If you’re worried about how to switch phone carriers and keep your number, there’s good news. The Federal Communications Commission (FCC) is on your side, and it actually prevents your current cell phone company from refusing to let you keep your number. But keep in mind you won't be able to keep your old number if it has been deactivated with your current carrier service. Make sure you don't cancel with your current carrier until you have contacted your new service provider. 

However, your new cell phone carrier isn’t required to accept your old number, so it’s best to check with them first.

For example, if you wanted to switch from Verizon to T-Mobile, ask the customer service representative if T-Mobile will let you keep your number. They’ll run it through the system and (hopefully) say you can keep it. If you’re switching to a family plan, the primary account holder will just need to approve the new line with the old number.

5. Decide if you want to keep your old phone or trade it in

If you’re squinting to read this on your old iPhone 6, you might want to consider upgrading your phone with your new provider. But if you recently upgraded your phone and just want to keep it, you can do that too.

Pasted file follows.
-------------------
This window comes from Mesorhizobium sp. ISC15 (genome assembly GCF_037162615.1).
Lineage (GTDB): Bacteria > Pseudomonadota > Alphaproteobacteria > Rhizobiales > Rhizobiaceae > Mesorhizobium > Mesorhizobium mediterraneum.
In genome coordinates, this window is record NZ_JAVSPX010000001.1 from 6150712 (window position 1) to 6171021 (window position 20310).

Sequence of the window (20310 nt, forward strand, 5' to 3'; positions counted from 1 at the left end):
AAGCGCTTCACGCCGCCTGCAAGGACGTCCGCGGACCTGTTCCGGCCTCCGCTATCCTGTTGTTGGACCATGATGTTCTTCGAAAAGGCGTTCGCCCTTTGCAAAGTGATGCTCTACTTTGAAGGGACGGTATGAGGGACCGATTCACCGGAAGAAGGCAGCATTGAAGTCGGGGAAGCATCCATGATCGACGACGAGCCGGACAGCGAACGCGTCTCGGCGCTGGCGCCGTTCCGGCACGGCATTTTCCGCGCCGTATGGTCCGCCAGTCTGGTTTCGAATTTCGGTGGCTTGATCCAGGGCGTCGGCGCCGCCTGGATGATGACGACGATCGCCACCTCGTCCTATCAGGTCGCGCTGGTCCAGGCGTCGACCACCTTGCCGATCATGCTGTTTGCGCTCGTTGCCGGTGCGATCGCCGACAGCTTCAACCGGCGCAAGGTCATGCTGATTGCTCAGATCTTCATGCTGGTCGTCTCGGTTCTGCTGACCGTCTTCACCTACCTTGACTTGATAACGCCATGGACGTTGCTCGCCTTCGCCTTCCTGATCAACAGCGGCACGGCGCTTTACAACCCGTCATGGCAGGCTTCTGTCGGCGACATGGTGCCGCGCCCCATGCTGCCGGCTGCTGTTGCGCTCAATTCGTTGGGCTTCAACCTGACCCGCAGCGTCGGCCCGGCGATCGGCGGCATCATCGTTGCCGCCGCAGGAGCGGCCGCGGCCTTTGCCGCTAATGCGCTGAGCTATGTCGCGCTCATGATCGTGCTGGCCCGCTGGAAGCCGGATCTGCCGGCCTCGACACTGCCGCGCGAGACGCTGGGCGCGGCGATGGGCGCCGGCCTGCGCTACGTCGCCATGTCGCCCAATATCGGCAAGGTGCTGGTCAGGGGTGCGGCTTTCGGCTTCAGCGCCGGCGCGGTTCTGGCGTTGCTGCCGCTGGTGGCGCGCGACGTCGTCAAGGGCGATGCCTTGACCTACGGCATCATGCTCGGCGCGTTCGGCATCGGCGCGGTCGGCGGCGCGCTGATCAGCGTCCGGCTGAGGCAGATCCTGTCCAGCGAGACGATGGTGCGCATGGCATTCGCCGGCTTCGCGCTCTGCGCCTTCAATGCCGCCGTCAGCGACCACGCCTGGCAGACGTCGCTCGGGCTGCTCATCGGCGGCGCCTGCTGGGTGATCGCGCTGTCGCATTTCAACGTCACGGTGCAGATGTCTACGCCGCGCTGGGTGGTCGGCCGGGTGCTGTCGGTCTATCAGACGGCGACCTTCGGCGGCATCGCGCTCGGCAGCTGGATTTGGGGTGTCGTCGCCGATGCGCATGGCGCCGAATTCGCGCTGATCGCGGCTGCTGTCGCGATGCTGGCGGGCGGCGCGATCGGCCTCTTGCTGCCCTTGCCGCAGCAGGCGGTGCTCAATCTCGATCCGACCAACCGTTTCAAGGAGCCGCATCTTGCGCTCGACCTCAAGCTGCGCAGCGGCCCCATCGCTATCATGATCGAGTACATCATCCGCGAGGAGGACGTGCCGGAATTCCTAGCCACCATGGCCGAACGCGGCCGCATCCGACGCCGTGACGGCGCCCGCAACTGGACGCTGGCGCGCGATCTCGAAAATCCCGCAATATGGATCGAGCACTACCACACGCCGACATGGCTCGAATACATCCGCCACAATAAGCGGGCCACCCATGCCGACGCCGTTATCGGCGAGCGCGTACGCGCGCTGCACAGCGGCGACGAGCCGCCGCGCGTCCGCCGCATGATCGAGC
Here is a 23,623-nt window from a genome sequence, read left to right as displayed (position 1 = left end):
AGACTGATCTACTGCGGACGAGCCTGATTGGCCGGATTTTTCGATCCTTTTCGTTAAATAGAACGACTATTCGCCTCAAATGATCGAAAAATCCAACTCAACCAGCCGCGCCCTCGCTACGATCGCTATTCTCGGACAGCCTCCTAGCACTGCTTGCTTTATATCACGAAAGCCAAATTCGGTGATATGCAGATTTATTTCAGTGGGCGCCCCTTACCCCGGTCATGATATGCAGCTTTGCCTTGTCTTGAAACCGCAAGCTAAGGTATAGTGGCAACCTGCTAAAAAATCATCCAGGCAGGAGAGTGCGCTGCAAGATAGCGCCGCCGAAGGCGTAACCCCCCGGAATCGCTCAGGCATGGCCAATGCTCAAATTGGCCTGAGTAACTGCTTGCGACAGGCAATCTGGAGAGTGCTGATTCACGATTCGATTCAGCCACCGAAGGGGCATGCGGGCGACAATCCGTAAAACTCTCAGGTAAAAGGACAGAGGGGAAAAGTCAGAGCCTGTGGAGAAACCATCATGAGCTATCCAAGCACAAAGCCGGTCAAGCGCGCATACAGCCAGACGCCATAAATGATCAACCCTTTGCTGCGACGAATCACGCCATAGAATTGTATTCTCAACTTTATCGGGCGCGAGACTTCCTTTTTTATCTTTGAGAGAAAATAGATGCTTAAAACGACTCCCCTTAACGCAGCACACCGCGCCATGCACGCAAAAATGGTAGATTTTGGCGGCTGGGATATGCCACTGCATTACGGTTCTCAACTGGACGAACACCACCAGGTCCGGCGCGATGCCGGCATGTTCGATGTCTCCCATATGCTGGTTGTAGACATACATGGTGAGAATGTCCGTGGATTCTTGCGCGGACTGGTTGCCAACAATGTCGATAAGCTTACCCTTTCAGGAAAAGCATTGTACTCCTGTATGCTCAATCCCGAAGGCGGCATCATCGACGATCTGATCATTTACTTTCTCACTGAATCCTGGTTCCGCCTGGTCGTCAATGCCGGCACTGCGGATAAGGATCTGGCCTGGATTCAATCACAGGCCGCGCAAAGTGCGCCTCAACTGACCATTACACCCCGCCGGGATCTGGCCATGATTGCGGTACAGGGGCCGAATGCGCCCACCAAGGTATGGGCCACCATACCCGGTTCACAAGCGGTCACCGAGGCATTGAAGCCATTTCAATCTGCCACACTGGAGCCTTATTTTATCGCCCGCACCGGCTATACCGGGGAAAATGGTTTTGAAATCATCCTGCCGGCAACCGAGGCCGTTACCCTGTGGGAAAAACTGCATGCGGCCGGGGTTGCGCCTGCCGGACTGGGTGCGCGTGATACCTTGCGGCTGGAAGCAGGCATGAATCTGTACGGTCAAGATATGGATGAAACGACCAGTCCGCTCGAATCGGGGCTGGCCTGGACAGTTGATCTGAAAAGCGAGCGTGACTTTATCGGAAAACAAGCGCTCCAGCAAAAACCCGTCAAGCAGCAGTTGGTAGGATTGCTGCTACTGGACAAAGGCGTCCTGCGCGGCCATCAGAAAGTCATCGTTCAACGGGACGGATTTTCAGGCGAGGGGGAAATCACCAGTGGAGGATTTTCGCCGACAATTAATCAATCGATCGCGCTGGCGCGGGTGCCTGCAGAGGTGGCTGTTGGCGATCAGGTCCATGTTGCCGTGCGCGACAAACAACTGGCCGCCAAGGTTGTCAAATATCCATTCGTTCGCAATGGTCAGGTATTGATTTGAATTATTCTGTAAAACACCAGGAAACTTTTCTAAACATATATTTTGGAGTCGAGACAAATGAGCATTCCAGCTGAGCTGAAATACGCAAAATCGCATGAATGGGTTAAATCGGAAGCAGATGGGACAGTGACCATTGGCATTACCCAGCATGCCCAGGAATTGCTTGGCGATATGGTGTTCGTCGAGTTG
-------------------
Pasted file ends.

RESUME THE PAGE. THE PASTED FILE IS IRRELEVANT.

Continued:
Should I trade in my phone?

If you’re not attached to your phone emotionally (or physically), trading it in may be worthwhile. Trade-ins are an easy way to get credit toward your next new phone or to cover any taxes and fees you might be charged for switching carriers. But a word of advice, check how much money you’ll get back if you trade in your phone to your new cell phone provider versus how much the maker of the phone would give you.

Chances are you may get more for trading in your old phone to one compared to the other. But you should also consider which trade-in refund works best—some stores will give you a credit to your bill while others will give you a store gift card.

Here’s where you can check cell phone trade-in values by maker:

And here’s where you can check trade-in values by carrier:

How to switch cell phone providers and keep your old phone

If you can’t imagine giving up your phone for the newest model, good news: all four of the major wireless carriers offer Bring Your Own Device (BYOD) programs.

Of course, things aren’t so simple. Your phone needs to be compatible with your new carrier, and it needs to be unlocked. Unlocking can be a somewhat technical process, so we recommend checking a guide—or, if possible, having a representative from your current carrier help you.

This policy may change based on which carrier you’re with, but we think calling ahead is a great idea no matter what.

If you want to try your hand at unlocking your phone, here are some walkthroughs: